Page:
“How-To” Baking – Sugar Varieties


Sugar is an essential ingredient in cooking, especially baking. It adds sweetness, helps various foods to caramelize, encourages yeast to grow in bread dough, preserves foods, and gives stability to egg whites. It’s important to note that not all sugar is created equal and different sugars lend themselves to different purposes. The most common sugars and their uses are listed below.

Granulated (white) Sugar – This is the most common type of sugar used in cooking/baking. It is extracted from either sugarcane or the roots of sugar beets and then refined by a process of boiling, centrifuging, chemical treatment, and straining. It’s perfect in all types of baking recipes from cookies to cakes. It’s also used to sweeten beverages such as coffee and tea.

Cane Sugar – Cane sugar is made purely from sugarcane and is minimally processed. Its granules are slightly larger and darker than that of granulated sugar. It can be used in cooking/baking the same way as granulated sugar however, it is far more expensive.

Superfine/Castor Sugar – When granulated sugar is finely ground it becomes superfine sugar or what is known in England as castor sugar. This type of sugar dissolves more rapidly and is perfect to use in mixed drinks and delicate mixtures such as whipped egg whites.

Confectioner’s (powdered) Sugar – Granulated sugar that is crushed and combined with a little cornstarch becomes confectioner’s sugar. It is perfect for dusting foods, decorating plates, and making icings and candies. Little lumps that usually appear in the confectioner’s sugar should be sifted out before using in most recipes.

Pearl Sugar – This type of sugar has a hard, coarse texture and an opaque white coloring. It also holds its shape at high temperatures and does not melt. This type of sugar is most commonly seen in Scandinavian desserts as a topping for buns and pastries.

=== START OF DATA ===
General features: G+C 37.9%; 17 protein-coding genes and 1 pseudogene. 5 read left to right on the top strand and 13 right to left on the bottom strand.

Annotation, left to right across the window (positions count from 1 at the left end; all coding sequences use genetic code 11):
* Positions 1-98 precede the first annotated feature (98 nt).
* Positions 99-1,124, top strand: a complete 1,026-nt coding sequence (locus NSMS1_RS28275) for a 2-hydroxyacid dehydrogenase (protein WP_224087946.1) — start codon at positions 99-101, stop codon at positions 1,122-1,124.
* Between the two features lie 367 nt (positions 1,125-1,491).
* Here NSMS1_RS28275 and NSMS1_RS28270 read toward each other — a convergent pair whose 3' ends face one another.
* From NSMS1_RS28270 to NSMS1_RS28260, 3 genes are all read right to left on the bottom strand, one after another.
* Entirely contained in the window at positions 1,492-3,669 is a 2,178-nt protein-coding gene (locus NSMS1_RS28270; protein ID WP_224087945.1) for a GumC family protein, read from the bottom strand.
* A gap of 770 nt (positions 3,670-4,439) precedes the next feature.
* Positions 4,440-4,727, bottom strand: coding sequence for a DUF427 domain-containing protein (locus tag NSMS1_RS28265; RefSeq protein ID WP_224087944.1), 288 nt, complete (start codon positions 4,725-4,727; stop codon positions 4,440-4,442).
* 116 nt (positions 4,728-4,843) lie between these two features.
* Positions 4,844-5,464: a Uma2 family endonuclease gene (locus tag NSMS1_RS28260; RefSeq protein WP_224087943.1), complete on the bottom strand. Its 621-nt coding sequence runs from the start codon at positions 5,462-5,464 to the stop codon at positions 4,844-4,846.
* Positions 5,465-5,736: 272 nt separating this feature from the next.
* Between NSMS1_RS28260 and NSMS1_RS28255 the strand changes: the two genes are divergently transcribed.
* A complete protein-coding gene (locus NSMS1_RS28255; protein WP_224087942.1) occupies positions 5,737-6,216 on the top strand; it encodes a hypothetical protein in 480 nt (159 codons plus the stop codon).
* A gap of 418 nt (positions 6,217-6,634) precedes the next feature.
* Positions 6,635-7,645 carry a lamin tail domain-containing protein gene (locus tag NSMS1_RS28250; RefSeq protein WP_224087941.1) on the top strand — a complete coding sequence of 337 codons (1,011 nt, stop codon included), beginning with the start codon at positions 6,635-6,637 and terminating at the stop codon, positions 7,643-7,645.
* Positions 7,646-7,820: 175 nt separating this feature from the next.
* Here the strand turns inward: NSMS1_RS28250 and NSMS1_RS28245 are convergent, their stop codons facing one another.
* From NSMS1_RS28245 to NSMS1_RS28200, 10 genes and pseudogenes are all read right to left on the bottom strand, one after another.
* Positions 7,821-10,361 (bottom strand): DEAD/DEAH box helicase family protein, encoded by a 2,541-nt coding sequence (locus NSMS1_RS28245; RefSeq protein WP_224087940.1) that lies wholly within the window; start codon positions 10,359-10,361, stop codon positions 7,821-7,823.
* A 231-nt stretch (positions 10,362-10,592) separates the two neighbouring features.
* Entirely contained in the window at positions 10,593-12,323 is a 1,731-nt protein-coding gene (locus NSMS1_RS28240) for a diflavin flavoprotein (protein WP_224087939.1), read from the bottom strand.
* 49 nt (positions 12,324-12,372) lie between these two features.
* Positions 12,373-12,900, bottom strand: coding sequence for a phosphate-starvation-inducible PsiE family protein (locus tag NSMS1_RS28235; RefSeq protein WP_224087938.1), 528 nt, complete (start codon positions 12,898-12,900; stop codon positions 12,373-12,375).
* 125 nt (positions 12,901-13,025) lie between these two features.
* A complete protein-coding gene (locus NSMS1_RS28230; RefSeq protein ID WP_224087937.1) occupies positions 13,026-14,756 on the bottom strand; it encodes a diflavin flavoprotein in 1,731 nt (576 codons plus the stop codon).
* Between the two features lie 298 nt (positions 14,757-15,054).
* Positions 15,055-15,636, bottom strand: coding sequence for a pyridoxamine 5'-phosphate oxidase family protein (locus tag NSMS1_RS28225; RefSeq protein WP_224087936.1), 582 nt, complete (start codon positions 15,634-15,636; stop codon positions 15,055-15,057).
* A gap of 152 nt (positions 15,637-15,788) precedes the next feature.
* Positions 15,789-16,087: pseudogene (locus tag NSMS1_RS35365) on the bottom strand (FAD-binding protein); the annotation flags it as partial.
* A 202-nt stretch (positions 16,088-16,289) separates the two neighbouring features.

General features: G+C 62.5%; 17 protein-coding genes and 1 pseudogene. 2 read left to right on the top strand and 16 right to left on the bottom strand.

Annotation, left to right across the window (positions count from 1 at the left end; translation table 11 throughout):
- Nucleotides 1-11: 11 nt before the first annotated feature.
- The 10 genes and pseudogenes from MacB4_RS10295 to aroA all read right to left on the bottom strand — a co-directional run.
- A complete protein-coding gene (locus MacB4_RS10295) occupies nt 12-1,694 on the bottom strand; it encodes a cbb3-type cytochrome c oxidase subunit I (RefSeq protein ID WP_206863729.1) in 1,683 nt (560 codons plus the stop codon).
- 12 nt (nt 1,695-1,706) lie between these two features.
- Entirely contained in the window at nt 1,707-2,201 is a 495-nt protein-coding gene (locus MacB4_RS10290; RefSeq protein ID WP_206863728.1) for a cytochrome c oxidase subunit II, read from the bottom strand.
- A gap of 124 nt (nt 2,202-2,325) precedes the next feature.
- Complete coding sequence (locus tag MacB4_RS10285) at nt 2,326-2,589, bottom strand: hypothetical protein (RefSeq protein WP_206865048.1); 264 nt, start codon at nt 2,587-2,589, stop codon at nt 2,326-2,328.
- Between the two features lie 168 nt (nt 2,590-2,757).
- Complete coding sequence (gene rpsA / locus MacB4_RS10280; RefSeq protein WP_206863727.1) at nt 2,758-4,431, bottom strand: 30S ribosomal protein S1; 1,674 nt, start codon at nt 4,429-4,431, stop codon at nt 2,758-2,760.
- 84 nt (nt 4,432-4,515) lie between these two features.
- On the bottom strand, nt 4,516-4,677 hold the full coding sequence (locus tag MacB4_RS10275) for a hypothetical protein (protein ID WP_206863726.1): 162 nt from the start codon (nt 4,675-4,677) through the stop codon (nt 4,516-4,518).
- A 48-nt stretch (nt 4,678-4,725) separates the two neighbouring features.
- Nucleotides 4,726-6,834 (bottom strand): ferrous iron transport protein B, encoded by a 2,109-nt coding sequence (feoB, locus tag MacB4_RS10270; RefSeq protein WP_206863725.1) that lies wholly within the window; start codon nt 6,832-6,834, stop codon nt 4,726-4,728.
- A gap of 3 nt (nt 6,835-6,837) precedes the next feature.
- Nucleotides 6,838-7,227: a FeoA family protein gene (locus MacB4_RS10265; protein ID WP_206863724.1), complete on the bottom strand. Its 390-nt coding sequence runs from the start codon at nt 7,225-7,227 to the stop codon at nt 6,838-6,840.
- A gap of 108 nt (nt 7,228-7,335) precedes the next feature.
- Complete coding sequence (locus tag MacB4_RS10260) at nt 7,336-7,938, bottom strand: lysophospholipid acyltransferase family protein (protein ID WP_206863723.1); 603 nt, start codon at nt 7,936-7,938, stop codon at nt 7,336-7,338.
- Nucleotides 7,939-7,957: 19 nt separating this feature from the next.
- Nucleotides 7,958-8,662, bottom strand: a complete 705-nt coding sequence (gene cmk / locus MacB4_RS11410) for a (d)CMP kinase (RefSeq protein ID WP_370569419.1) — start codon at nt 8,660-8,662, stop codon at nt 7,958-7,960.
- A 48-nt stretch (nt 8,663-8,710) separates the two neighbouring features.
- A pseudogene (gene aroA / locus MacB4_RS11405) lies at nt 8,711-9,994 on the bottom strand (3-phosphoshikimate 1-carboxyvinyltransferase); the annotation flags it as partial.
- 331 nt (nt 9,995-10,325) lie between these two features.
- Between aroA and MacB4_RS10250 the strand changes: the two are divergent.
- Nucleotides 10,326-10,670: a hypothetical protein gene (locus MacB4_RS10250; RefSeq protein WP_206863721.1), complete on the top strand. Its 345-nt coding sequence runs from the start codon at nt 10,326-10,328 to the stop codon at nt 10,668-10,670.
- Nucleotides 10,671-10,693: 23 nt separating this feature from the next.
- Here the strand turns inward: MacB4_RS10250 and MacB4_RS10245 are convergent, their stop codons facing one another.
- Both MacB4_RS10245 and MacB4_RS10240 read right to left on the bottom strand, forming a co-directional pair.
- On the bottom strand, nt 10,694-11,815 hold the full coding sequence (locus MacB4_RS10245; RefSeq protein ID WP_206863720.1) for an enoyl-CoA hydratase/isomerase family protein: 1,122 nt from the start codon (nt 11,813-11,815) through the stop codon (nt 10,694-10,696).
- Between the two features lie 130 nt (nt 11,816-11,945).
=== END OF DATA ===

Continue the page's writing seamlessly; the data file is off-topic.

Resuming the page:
Brown Sugar – This is granulated sugar that has been combined with molasses to give it a rich flavor and soft, moist texture. Brown sugar comes in both light and dark varieties and can be used interchangeably. Light brown sugar will impart a more mild molasses flavor while the dark brown sugar will be a bit stronger flavored. Brown sugar is used in cookie dough, marinades, sauces, and on top of desserts that require caramelization.

Muscovado Sugar – Sometimes referred to as Barbados sugar, it is a type of unrefined cane sugar where the molasses have not been removed. While it can be used like brown sugar in recipes, note that it has a stronger, richer and more complex flavor. It’s perfect for BBQ sauces, marinades and some savory dishes.

Demerara Sugar – This is also a type of cane sugar that is minimally refined. It contains large granules, has an amber color, and a light molasses flavor. It’s perfect for topping baked goods such as muffins, cookies, and scones and is also used to sweeten coffee and tea.

Sugar in the Raw – Also known as turbinado sugar, this sugar is similar to brown sugar only it has much larger crystals and is not as moist. Raw sugar can be used in baking but it really shines as a topping for cookies and muffins as it adds a little crunch and bite to the finished product.

Sanding (coarse) Sugar – This type of sugar has slightly larger granules and comes in a variety of colors that are perfect for decorating cookies, cakes, candies, and sweet breads.




“How-To” Baking – Macerating